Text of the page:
Following Saturday’s preseason victory over the Los Angeles Rams, Dallas Cowboys walk-year quarterback Dak Prescott made his first public comments since he reportedly turned down a $30 million-per-year offer from the team and dug in his heels for $40 million annually.
“You know what that was,” Prescott said, via Clarence Hill of the Fort Worth Star-Telegram. “I ignore that.”
He continued: “It’s 100 percent not an issue. I do this. I got people that handle that. I play football. I will continue to do that and let them handle their business.”
Prescott completed five-of-five passes for 64 yards on Dallas’ opening drive against the Rams, leading a 97-yard scoring march — the difference in a 14-10 win. He’s now a perfect nine-for-nine on completions through two brief exhibition appearances, sans his all-star running back (Ezekiel Elliott), who’s holding out, and wide receiver (Amari Cooper), who’s battling a heel injury.
A 2016 fourth-round draft pick, Prescott is entering the final year of his four-year rookie pact, which is due to pay “just” $2.025 million in base salary this season.
The NFL’s richest QB, on an annual basis, is Seattle’s Russell Wilson, who’s pulling in $35 million per year on a $140 million deal. Pittsburgh’s Ben Roethlisberger holds the silver medal — $34 million per year — followed by Green Bay’s Aaron Rodgers ($33.5 million), Philadelphia’s Carson Wentz ($32 million) and Atlanta’s Matt Ryan ($30 million).
The Cowboys currently sport about $23.53 million in available salary cap space, enough to assauge Prescott but not Elliott nor Cooper, who’s also seeking a lucrative extension.
Cart before the horse or horse before the cart. The logistics don’t matter to Dak.
“I don’t have a timeline on it,” Prescott said, via the Telegram. “I don’t have a worry if it’s done tonight, done tomorrow, done in a week or during the year. It doesn’t matter.”
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Naturally, Cowboys owner Jerry Jones was made available to the media after the Rams game. Naturally, Jones owned the spotlight, volleying questions relating to his troika of money-seeking stars.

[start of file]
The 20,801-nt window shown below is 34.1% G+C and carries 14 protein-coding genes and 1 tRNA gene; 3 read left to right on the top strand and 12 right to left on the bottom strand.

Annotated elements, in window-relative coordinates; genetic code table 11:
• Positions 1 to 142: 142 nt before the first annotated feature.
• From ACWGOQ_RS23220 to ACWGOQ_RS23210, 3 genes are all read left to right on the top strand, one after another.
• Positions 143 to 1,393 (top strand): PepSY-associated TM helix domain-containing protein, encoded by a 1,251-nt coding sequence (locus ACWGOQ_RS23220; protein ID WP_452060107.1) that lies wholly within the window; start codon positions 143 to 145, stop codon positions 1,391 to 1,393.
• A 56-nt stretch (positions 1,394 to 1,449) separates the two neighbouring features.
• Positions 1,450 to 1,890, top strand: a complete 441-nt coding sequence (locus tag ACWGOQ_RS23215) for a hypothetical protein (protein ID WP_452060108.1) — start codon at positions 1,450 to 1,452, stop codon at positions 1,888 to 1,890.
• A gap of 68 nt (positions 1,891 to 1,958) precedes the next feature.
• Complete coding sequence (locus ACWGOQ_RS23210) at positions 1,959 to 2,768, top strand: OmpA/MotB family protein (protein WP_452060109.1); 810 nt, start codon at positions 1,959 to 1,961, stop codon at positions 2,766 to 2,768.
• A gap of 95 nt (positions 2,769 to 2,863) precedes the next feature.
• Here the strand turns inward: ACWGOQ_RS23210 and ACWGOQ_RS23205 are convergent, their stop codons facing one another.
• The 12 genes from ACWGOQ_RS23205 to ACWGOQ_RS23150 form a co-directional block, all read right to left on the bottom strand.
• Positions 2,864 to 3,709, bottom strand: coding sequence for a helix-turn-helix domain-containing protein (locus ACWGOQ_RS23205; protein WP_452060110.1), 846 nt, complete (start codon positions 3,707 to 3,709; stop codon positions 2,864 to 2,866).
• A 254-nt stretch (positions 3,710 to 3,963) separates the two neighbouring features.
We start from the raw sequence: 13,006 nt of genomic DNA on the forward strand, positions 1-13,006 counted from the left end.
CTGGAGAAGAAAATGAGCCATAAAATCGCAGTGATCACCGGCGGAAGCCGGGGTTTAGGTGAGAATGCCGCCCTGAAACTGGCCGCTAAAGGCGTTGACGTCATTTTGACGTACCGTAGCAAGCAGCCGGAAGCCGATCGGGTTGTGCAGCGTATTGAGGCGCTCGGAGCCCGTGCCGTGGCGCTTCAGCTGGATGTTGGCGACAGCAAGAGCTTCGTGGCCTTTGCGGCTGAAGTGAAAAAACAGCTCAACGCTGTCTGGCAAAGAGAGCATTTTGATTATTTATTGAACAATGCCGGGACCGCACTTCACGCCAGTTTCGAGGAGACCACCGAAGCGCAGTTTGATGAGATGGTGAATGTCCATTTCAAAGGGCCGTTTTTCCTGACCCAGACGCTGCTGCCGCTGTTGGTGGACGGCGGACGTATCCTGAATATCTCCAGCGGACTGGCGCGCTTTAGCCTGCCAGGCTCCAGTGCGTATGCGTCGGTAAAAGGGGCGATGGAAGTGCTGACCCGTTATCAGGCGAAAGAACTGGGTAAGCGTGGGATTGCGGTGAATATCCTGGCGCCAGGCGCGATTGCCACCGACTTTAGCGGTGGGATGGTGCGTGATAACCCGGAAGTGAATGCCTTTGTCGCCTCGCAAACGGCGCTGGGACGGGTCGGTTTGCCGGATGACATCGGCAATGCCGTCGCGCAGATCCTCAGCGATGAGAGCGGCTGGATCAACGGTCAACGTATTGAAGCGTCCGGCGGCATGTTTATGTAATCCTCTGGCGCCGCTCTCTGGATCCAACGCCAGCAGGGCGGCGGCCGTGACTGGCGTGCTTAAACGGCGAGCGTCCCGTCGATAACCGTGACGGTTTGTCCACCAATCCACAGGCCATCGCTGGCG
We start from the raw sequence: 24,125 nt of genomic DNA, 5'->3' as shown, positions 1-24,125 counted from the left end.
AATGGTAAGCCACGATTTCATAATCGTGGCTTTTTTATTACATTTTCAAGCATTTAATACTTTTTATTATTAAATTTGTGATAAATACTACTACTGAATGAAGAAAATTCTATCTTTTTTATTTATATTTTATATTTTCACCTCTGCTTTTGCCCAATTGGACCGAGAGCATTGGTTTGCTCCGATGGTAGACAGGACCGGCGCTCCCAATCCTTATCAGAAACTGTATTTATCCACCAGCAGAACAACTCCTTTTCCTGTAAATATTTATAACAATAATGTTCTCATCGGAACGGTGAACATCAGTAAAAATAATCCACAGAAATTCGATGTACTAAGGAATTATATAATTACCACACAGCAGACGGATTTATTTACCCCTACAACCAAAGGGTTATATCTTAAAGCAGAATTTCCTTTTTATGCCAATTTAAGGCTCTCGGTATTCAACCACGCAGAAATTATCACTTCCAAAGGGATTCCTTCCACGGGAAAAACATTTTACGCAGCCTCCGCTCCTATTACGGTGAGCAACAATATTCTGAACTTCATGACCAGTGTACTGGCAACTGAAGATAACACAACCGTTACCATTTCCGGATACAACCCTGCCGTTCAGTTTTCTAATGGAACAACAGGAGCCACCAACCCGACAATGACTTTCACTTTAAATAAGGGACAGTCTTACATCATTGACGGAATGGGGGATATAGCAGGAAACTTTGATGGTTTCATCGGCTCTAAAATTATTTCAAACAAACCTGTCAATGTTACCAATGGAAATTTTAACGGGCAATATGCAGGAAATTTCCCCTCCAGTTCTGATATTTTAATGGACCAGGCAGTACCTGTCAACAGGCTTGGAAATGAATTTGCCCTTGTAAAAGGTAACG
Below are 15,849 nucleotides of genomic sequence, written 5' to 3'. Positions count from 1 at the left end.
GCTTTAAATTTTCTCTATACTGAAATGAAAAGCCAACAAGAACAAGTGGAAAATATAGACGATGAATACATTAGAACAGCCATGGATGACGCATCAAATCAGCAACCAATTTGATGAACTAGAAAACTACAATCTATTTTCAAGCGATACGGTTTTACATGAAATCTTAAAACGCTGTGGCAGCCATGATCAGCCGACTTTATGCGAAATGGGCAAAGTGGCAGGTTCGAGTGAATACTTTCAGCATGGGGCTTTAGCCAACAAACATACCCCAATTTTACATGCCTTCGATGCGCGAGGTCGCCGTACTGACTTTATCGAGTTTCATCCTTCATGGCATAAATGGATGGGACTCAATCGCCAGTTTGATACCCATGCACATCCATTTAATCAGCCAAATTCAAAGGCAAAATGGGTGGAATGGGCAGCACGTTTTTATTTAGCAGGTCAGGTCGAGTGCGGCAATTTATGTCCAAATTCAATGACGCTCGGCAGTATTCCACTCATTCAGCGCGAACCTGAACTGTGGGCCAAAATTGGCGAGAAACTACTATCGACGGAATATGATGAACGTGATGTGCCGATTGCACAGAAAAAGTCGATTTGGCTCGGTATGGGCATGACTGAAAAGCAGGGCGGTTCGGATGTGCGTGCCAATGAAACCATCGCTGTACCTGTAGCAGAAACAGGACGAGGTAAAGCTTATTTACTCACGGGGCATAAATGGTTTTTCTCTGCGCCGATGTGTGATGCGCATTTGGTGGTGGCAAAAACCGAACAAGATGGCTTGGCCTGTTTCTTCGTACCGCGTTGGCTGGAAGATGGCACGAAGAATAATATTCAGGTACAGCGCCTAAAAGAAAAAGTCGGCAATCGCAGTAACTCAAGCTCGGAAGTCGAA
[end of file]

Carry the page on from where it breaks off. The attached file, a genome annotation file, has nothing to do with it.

While he’s taking a hard-line approach with Elliott, who remains away from the team, Dallas’ head honcho is more than willing to admit that Prescott deserves to get paid — handsomely. The problem is, and has been, settling on a mutually agreeable number.
“Again, coming up on the money is really not that issue with Dak,” Jones said, via the Telegram. A lot of people question whether Dak is one of the guys who need to be in the top tier. I have never questioned that. That is what this is showing you. I don’t think there is any doubt that he is at the top level of paid quarterbacks. There is no question in my mind about that. Now how we make this all fit to have the best team around him, that is what we are trying to work on.”
With 20 days to go until the Cowboys’ Sept. 8 regular season opener against New York, the clock is ticking for the sides to reach agreement. And though Prescott isn’t skipping on-field work, unlike Elliott, the club would prefer to not have this distraction hang over their collective heads much longer.
Reading between the lines, and given the importance of the position, Prescott seems closer to putting pen to paper than Zeke or Cooper. Look for progress to be made prior to Dallas’ next preseason affair, a home meeting with the Houston Texans on Aug. 24.
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